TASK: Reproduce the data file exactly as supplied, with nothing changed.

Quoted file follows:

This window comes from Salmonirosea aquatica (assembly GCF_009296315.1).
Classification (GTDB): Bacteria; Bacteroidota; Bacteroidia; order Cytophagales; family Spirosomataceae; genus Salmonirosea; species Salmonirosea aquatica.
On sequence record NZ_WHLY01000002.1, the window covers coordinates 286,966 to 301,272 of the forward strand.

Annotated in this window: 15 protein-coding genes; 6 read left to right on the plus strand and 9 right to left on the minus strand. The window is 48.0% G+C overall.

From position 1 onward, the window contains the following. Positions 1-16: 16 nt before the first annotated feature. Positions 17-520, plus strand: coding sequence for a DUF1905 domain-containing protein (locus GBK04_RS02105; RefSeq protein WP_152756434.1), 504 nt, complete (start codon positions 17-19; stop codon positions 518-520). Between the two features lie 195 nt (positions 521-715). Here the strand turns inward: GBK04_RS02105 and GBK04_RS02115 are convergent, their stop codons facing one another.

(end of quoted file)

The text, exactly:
This window comes from Salmonirosea aquatica (assembly GCF_009296315.1).
Classification (GTDB): Bacteria; Bacteroidota; Bacteroidia; order Cytophagales; family Spirosomataceae; genus Salmonirosea; species Salmonirosea aquatica.
On sequence record NZ_WHLY01000002.1, the window covers coordinates 286,966 to 301,272 of the forward strand.

Annotated in this window: 15 protein-coding genes; 6 read left to right on the plus strand and 9 right to left on the minus strand. The window is 48.0% G+C overall.

From position 1 onward, the window contains the following. Positions 1-16: 16 nt before the first annotated feature. Positions 17-520, plus strand: coding sequence for a DUF1905 domain-containing protein (locus GBK04_RS02105; RefSeq protein WP_152756434.1), 504 nt, complete (start codon positions 17-19; stop codon positions 518-520). Between the two features lie 195 nt (positions 521-715). Here the strand turns inward: GBK04_RS02105 and GBK04_RS02115 are convergent, their stop codons facing one another.